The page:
Honestly, I didn’t look actively for a job in the AI area. Like very often in life, you must grab the opportunity that comes along your way. After being a developer for ten years, I got a chance to work on a product that provides operations analytics for IT and be responsible for a prediction component. As a mathematician, I was well prepared to read and understand scientific papers, but data science is much more than that. I lacked practical skills in using the tools and methods. So, in 2016, I decided to apply for a fellowship in a newly created ML organization (Bernd Leukert, Member of the SAP Executive Board at that time, himself announced this fellowship program, so it was clear that this would be the next important innovation area SAP would invest in). I was lucky to get one of these highly coveted fellow positions and joined the team where I am still working since then. Initially, I wanted to improve my data science skills but what I found in my new team matches my skills and interests much more. The idea was to build a platform for data scientists and software engineers who can easily and in a standardized way productize, reuse, and operate ML use cases. This was a perfect match to connect my experience in Life Cycle Management (I previously worked eight years in the LM area), software engineering, and data science. Our mission was not to solve a concrete ML problem but to help data scientists to bring their solutions into production. So, I grabbed the opportunity with both hands and became a product owner in the Walldorf team very soon, and since 2020 got the responsibility as Chief Product Officer (CPO) for the whole AI Workbench team.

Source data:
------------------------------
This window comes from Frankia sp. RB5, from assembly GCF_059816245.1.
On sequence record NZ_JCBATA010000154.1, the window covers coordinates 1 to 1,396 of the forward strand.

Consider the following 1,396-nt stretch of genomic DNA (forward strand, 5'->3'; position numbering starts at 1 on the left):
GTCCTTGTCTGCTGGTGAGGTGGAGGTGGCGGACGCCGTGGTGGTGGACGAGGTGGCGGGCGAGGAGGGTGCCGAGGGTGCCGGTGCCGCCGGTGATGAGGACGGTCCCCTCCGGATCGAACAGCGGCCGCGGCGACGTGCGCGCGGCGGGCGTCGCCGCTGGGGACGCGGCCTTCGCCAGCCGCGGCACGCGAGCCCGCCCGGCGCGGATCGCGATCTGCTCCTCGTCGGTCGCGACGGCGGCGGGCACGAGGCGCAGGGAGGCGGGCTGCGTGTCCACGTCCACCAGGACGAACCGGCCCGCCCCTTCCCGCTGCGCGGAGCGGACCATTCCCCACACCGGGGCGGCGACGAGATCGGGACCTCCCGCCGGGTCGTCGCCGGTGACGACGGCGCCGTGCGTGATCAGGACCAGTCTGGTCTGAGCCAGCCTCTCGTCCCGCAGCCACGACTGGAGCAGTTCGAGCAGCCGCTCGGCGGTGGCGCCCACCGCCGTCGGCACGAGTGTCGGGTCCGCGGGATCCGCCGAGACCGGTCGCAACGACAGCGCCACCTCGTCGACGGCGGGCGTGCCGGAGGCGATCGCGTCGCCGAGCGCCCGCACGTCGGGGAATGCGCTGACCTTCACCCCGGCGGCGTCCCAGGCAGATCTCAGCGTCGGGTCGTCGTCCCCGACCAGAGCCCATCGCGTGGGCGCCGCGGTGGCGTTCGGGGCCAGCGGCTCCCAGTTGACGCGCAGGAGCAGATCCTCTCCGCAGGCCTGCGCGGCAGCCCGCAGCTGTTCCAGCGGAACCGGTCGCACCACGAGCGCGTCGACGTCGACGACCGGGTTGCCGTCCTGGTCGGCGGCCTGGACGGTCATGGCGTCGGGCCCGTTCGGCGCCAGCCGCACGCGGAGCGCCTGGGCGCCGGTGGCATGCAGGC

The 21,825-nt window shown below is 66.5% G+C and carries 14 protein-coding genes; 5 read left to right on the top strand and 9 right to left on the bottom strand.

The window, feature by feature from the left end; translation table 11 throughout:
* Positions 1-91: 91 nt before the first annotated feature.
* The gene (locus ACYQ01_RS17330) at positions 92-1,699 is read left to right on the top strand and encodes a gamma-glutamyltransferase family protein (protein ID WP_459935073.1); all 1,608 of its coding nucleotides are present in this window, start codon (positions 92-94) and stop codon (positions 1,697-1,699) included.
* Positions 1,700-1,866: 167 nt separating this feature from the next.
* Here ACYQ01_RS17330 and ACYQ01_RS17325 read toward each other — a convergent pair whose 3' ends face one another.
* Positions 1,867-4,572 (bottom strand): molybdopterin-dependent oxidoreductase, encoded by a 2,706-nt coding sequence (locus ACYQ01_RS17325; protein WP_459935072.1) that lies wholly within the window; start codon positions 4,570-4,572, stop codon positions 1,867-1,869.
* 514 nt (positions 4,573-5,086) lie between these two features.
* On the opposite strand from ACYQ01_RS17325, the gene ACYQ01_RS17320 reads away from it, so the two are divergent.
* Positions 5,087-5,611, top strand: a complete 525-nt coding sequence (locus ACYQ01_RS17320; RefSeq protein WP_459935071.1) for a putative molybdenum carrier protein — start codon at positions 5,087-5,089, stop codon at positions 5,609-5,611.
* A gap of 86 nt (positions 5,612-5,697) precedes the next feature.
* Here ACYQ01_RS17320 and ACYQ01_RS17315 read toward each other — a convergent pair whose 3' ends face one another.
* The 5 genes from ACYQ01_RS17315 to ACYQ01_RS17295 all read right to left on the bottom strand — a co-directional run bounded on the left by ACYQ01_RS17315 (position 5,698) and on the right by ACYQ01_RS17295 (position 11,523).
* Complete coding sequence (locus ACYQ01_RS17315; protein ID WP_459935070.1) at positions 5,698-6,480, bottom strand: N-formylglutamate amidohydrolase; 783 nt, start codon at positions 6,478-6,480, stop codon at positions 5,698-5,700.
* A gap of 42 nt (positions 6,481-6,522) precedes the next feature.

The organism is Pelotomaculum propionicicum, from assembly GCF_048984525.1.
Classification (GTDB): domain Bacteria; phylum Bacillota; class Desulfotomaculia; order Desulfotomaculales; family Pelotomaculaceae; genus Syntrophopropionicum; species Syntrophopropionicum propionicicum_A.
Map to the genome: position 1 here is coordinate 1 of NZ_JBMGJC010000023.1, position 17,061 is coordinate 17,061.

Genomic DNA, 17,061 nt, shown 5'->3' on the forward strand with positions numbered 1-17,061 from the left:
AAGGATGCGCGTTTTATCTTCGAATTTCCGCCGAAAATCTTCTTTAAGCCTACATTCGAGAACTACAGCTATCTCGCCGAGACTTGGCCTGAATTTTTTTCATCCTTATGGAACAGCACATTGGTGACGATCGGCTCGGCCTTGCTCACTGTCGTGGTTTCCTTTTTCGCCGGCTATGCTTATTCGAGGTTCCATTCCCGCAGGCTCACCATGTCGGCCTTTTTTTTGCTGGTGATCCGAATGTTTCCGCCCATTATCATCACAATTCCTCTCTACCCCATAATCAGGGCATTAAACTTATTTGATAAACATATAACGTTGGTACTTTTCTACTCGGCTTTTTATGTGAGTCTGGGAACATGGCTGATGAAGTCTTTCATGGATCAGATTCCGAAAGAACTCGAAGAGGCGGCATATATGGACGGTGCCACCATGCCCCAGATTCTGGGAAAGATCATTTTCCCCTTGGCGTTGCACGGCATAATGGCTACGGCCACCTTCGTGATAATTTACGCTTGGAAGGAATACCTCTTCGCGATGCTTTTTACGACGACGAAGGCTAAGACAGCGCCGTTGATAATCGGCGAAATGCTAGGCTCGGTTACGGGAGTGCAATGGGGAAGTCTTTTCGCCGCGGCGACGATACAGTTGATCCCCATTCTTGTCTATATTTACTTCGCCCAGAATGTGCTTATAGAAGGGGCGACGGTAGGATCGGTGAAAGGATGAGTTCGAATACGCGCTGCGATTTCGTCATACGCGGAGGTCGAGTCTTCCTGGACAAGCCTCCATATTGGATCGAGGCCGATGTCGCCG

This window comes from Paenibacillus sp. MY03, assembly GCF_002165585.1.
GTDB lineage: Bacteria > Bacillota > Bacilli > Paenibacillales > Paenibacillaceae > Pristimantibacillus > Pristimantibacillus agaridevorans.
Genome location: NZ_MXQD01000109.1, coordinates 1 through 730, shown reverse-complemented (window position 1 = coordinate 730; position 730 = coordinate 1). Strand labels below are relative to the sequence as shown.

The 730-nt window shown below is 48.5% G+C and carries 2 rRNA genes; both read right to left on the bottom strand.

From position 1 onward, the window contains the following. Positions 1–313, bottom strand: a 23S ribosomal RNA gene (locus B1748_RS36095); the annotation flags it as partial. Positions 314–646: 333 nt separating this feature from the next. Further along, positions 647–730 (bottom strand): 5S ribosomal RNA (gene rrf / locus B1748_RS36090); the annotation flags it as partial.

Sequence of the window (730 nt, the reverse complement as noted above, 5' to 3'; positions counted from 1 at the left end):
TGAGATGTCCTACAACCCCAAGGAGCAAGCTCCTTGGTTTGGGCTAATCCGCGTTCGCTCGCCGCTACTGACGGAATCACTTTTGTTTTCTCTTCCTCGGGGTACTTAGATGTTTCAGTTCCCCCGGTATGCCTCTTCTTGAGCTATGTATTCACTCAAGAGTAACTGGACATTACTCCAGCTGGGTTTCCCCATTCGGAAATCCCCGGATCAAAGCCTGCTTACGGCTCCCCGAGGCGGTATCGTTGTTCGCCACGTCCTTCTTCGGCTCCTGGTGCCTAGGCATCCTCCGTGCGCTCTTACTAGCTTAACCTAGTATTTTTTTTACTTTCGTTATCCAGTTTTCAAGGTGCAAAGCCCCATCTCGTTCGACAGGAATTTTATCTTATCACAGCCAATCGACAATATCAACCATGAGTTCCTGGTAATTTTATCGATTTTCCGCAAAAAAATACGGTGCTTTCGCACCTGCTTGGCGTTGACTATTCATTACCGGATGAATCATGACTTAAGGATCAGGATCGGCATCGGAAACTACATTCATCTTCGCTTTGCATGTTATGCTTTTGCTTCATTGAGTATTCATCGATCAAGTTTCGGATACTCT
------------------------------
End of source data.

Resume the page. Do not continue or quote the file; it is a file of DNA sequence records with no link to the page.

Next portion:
What are the most important trends you already see emerging in AI? What are its future possibilities?